From a mechanical perspective, a pickup is simply a magnet with a bunch of copper wire wrapped around it. The magnet creates its own magnetic field. The vibration of the metallic guitar string interacts with that field, and the changing magnetic flux induces a voltage in the coil of wire. This then gets sent to your amp where it’s turned into music. There are two main types of pickups: single coils and humbuckers. Let’s have a look at each, and what they do.

Single Coils
Single coils (like you might find on a Fender Telecaster or Stratocaster) have a clear, twangy sound, and they tend to sound really great through a clean, un-distorted amp setting. This type of single coil pickup is made by wrapping wire around six ‘slug’ pole pieces (which are held in place by flatwork to create a bobbin). A cover is usually placed over the pickup to protect the wire.

But single coils have a drawback: you’ll notice a bit of background buzz which is just part and parcel of the single coil experience. Some players swear by this sound because it’s a link back to guitar’s vintage past. Others want to get rid of it so they can only have the pristine single coil sound minus the hum. Various noiseless single coils are available from companies like Fender, DiMarzio, Kinman and Seymour Duncan. Single coils are great for country, blues, indie and alternative styles.

Humbuckers
The idea behind humbuckers is to use two separate pickup coils, each wound in a different direction, over a central magnet. The hum is cancelled out by the two different coil directions, and the overall tone is generally thicker, louder, warmer and fuller than single coils. Humbuckers are great for heavier styles like classic rock, hard rock and metal, and they can add some toughness and raunch to blues too. And the softer, smoother tone of humbuckers makes them great for jazz as well, especially if you use a humbucker in the neck position on a big hollow-body guitar.

You can use single coils and humbuckers in the same guitar. Popular configurations include a humbucker in the bridge position with single coils in the middle and neck spots; humbuckers in the bridge and neck with a single in the middle; or a single coil in the bridge position of a Telecaster with a humbucker in the neck position.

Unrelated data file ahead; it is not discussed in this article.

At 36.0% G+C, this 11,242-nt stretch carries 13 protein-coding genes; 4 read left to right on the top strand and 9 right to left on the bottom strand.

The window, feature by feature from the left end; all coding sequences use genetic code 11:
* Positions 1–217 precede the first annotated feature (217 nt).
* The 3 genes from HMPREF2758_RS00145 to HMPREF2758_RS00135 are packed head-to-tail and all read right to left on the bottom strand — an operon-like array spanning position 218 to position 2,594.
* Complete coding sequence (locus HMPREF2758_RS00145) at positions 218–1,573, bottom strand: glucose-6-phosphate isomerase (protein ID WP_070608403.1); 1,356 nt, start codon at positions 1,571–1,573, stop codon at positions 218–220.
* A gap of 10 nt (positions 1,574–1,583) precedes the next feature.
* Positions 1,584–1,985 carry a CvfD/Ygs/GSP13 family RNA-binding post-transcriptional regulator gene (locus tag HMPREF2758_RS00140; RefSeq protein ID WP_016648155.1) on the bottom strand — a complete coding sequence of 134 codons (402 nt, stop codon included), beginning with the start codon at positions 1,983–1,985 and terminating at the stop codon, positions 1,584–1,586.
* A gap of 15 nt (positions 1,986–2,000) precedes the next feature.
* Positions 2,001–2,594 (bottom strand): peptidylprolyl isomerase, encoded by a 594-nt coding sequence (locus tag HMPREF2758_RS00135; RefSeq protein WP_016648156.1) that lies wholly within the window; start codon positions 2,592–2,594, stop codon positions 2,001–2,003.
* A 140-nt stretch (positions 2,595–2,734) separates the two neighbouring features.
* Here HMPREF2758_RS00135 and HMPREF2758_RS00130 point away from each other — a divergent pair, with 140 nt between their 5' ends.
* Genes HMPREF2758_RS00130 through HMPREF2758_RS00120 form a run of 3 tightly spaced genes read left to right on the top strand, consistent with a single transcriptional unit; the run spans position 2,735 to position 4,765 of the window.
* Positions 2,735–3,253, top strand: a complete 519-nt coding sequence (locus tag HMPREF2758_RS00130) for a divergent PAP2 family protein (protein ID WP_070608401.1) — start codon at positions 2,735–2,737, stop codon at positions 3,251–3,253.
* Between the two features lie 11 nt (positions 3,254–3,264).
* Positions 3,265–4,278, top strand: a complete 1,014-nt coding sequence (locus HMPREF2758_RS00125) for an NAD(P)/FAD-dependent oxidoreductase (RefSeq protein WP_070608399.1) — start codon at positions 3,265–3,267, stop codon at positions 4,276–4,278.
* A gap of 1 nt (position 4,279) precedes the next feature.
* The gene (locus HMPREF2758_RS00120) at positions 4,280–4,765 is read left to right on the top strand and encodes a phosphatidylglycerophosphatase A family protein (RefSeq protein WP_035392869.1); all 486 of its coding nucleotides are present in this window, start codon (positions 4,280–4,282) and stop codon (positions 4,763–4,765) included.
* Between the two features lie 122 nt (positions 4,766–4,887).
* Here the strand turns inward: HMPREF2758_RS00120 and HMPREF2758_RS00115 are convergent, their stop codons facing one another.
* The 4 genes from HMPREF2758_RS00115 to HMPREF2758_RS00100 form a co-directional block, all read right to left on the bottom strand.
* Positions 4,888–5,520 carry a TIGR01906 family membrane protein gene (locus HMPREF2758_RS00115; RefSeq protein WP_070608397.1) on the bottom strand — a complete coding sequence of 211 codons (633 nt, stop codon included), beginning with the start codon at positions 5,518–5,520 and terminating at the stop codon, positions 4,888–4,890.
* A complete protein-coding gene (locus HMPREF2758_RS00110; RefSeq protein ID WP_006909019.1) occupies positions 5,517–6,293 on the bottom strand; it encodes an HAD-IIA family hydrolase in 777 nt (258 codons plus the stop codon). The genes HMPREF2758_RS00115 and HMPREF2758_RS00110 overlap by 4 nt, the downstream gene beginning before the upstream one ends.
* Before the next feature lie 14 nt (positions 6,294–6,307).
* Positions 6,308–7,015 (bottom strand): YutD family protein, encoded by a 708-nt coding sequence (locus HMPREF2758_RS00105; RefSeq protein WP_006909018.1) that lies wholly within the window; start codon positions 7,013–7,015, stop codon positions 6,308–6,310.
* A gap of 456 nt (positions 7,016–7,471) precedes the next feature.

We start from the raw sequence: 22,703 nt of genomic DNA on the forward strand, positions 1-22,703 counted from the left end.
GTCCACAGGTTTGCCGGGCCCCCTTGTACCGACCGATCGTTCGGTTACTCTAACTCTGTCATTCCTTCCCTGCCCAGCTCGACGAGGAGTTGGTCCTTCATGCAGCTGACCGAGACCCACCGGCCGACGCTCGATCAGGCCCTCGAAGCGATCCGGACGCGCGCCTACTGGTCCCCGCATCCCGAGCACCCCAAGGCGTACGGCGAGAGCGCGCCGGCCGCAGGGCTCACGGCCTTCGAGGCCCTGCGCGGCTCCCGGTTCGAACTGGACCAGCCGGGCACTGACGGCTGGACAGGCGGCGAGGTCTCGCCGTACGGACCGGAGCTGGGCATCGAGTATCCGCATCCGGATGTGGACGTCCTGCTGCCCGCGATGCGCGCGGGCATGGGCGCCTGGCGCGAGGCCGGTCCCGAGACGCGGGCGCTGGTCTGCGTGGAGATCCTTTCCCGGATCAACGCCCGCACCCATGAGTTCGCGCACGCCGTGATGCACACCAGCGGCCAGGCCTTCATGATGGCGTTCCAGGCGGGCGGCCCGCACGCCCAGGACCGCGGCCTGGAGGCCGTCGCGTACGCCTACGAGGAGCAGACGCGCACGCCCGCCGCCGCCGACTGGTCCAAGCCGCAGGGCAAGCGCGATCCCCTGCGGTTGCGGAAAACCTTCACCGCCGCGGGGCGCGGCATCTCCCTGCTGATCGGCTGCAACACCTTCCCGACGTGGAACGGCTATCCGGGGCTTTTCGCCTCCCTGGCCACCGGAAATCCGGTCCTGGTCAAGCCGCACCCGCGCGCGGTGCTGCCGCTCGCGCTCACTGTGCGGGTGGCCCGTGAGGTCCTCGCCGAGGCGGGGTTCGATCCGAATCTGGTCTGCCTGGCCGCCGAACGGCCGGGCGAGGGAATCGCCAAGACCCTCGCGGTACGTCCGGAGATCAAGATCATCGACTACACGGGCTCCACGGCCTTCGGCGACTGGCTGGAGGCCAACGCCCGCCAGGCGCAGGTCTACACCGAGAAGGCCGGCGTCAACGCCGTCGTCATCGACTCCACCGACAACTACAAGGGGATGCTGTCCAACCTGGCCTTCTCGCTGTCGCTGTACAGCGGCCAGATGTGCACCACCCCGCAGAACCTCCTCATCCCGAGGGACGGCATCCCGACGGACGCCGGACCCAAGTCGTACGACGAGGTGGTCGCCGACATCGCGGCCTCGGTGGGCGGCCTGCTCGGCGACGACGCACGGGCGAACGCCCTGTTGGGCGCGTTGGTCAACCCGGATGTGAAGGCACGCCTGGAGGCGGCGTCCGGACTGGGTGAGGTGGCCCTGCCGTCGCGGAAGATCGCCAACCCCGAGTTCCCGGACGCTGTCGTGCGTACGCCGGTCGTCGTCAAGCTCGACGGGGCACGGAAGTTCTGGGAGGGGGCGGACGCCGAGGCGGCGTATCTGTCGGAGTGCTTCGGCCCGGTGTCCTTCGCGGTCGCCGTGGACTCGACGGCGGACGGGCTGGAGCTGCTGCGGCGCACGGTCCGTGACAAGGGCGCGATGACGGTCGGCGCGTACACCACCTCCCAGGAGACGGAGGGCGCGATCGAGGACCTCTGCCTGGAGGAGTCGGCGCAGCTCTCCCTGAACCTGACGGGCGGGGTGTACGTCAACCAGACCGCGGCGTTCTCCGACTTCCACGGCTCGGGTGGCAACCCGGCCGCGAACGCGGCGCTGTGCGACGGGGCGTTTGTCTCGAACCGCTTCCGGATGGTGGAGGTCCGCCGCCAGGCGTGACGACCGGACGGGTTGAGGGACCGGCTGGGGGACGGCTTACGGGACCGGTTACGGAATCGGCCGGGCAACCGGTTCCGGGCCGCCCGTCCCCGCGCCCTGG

But What Are P90s?
The P90 is a single coil too, but it’s larger than a Stratocaster-style single coil, and its sound is edgier, rattier and hotter. It’s a great choice for alternative, punk, country and blues, goes great with slide guitar, and is even suited to styles like stoner rock and vintage metal: flip to the neck pickup of a P90-loaded guitar and play Black Sabbath’s “Paranoid” to see what I mean. Because they’re single coils, P90s are prone to the same noise issues. And just like other single coils, various companies also make noiseless versions to counteract this.

Active vs Passive Pickups
A passive pickup is the most common kind (to the point where people rarely even use the term ‘passive pickup’ unless they’re comparing it to an active pickup: they simply say ‘pickup’). An active pickup is usually wound much weaker than a passive pickup, but its signal is amplified from within the pickup itself, usually via an internal 9 volt battery. There are several advantages: the output is usually more powerful; there’s often more sustain; and the sound will stay intact even if you use a really long cable (whereas the signal of a passive pickup will degrade more and more the longer your cable is). Active pickups are available in humbucker and single coil versions, and they’re both very quiet. You’ll hear active EMG single coil pickups in the hands of Mr. David Gilmour in the 80s and 90s – Pink Floyd’s P.U.L.S.E live album and DVD is essentially one huge catalog of great active single coil sounds – while companies like EMG and Seymour Duncan make plenty of humbucker models that are great for heavier styes, where the power and clarity of an active pickup come in really handy during high-speed runs and palm-muted chugs. It’s generally very difficult to install active and passive pickups in the same guitar, so usually you’ll find one kind or the other, not both. If you’d like active and passive sounds in the same guitar, check out Fishman’s Fluence series, active pickups which offer several selectable sounds, usually a more active-voiced and a more passive-voiced one. I particularly like the Devin Townsend signature set.